23 May 2020  |   05:14am IST

When Arogya is your boarding pass, are Goans willing to fly?

The Arogya app is now necessary if one would like to board an aircraft. This app was developed by the government to help track the spread of Covid 19. However, fears have been expressed in some quarters that it could mean an invasion of privacy. Will this app deter people from flying? Café spoke to businessmen and people in the travel industry to understand what the feeling was on the ground.
When Arogya is your boarding pass, are Goans willing to fly?

Ajit John;

The vastness of this country makes it very challenging to administer it at the best of times. Now with the virus having spread across the country, the challenge is to control it and cure the people who have been infected. An app was created by the government to help them track the spread of the virus. The Aarogya Setu app a COVID-19 tracking mobile application was developed by the National Informatics Centre and that comes under the government Ministry of Electronics and Information Technology. It was a great piece of technology but fears were expressed it could be used to track the movement of people. The privacy of people could be compromised. Will big brother be watching in 2020 or is it a case of one’s imagination working overtime.

The response to the app has been varied, just like the landscape of this country.  Sanjeev Trivedi a businessman based in Goa said he could not travel now but that did not mean he would not in the future. He said “My knowledge on the issue is not fantastic, though I know one cannot take a flight without an app. I am not confident of travelling today. The government has not helped matters by knee jerk statements. We need to know the arrangements that have been made by the government on both ends of a journey. There was an article in the papers that MIT had down-graded the app because it asked for way too much information than what was needed. So, I need to learn more before I decide anything”. 

 Point noted but then what about foreigners living in Goa.  Steve Gutkin an American journalist residing in Goa for seven odd years was categorical when he said he would have to conduct more research before he decided on anything. He said “I will have to learn more and determine if there is an invasion of my privacy. If it is not a huge risks and I receive assurances from the government that my data will not be misused then it will not be a problem. There has to be oversight of all this, that is very important. It is needed in India and it is very important”.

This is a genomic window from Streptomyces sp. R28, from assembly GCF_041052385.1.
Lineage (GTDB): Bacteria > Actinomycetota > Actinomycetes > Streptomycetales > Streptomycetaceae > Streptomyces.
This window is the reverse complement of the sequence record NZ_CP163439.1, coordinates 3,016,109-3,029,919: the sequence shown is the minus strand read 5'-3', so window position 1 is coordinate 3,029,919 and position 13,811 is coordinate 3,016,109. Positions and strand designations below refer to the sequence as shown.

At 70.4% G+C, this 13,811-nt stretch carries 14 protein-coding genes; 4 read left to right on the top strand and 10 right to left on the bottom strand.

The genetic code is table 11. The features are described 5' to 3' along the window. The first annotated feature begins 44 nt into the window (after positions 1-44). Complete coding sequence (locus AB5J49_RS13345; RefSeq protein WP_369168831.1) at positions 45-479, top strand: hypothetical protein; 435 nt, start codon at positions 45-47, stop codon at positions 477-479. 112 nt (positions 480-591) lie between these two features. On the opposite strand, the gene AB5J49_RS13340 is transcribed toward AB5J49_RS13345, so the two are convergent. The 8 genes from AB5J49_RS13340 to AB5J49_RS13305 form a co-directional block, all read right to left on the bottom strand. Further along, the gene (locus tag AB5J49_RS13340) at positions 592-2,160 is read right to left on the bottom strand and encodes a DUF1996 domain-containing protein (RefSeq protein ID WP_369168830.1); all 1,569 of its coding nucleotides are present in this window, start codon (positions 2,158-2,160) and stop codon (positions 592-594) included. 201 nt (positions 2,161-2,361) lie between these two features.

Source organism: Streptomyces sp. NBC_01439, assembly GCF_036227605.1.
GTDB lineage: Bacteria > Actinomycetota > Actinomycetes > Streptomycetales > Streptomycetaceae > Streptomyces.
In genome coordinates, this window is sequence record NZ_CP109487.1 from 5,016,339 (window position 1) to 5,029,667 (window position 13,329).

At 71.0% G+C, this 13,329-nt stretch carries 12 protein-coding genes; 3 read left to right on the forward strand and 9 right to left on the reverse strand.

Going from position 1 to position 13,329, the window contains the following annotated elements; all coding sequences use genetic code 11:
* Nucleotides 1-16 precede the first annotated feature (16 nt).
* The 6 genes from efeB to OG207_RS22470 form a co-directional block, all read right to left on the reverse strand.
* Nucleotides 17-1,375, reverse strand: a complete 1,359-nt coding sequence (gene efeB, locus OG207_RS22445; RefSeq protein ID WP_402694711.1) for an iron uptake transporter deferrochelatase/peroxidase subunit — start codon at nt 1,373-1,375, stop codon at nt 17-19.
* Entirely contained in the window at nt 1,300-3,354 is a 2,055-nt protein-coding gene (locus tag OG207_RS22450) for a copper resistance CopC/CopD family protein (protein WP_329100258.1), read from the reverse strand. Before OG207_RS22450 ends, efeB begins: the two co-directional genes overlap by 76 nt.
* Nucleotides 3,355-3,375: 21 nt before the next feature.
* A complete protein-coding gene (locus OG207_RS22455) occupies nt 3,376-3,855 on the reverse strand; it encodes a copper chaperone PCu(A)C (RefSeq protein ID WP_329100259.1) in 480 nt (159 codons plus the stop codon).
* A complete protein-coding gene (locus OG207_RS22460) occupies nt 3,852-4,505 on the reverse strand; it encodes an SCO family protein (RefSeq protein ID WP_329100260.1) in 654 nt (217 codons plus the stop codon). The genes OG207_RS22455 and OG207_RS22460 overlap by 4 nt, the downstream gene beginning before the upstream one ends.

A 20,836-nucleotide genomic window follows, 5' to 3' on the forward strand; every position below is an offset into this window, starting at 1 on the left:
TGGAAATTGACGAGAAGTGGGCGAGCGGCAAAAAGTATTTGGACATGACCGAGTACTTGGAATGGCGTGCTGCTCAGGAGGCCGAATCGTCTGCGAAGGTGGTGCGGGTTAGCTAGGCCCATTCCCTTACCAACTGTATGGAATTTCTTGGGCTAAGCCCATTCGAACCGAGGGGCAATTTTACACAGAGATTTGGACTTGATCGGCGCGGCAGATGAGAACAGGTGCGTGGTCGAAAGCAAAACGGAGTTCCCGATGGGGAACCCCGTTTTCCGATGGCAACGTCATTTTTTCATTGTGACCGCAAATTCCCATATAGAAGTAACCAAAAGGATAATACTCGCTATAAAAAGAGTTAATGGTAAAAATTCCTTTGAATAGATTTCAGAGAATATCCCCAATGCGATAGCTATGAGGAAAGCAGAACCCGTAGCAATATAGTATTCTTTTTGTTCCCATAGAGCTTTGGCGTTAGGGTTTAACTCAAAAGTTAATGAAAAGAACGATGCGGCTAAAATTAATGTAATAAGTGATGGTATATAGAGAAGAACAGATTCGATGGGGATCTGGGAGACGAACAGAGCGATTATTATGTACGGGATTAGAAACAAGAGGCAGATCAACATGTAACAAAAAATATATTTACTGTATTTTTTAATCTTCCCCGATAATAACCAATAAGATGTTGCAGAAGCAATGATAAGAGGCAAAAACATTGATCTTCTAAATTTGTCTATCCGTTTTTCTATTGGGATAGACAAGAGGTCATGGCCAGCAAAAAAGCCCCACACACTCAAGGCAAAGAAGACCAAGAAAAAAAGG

For a man who is a senior member of the travel industry and former president of the TTAG, Savio Messias said this was unnecessarily causing more problems for travellers. He said “I may not want to but I have no options and that is a very uncomfortable situation to be in”.

This was in sharp contrast to Andre Shackleton, corporate trainer who said he had already downloaded it and was very comfortable with it. Asked about privacy issues he said “No doubt there are but I strongly believe every citizen should co-operate with the government, this disease has no politics”.

That clarity in action was missing as far as Kulashekhar Kantipudi was concerned. He said he had not downloaded the app and he did not intend to do so. He said “I am a little skeptical. We had the aadhar card and I am certain we are being tracked. I am aware that a government needs information to govern a country but there is no need to disturb the privacy of a citizen. Everything is fine when it is fine but when the situation turns bad, that is when the presence of all this data becomes a problem. I am not comfortable with quite a few apps presently”. 

 A more nuanced response was given by Kirit Maganlal, Founder and CEO of Magsons who said the fears over privacy was present with each and every app that was downloaded in one’s laptop or smart phone. No one he said knew as to what was happening with the data.  This app he said was only for the tracking of COVID 19 and he was ok with it but he could he said switch off his location on his phone while travelling.

 A more conventional argument was given by Kabir Pinto Makhija, Ex Deputy Mayor CCP who said “ If you want to fly follow all rules and regulations set down by the government.”

Jaison Fernnades a software professional and a frequent flier expressed his disappointment at the situation. He said “It’s disappointing to learn that the Aarogya Setu app will be mandatory for air travel. I learned recently that MIT downgraded the app because it was storing a lot more information than it needed in order to perform its function. Making this app mandatory will have a chilling effect on personal liberty. Citizens should be able to travel anywhere within India freely, this rule puts that entire concept in jeopardy. It’s partly due to privacy concerns that I have refrained from getting an Aadhar card as well, I will certainly do my best to avoid needing to install the app, even if that means refraining from travel till the courts are able to sort things out. Will the government also be providing free Android phones to those needing to travel who are still using feature phones?”

These are questions that will have to be answered by the government. One can only hope, the fears are addressed and assuaged.



Iddhar Udhar